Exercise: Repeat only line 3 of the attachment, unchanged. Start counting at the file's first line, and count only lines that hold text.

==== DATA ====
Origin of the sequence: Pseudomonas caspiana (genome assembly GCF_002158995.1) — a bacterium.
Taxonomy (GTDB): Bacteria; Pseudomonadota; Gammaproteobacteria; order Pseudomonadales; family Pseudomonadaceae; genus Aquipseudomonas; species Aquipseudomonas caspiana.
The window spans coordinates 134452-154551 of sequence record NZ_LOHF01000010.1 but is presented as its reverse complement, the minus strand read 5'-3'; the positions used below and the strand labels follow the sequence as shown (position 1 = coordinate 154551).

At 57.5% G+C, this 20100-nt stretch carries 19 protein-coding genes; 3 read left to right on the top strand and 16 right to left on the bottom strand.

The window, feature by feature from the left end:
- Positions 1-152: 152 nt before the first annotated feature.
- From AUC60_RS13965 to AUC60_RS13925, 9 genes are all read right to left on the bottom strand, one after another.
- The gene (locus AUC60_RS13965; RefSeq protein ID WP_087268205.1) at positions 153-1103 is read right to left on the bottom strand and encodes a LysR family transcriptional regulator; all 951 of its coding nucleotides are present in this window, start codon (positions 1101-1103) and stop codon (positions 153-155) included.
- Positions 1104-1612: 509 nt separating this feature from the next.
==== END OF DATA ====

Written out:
The window spans coordinates 134452-154551 of sequence record NZ_LOHF01000010.1 but is presented as its reverse complement, the minus strand read 5'-3'; the positions used below and the strand labels follow the sequence as shown (position 1 = coordinate 154551).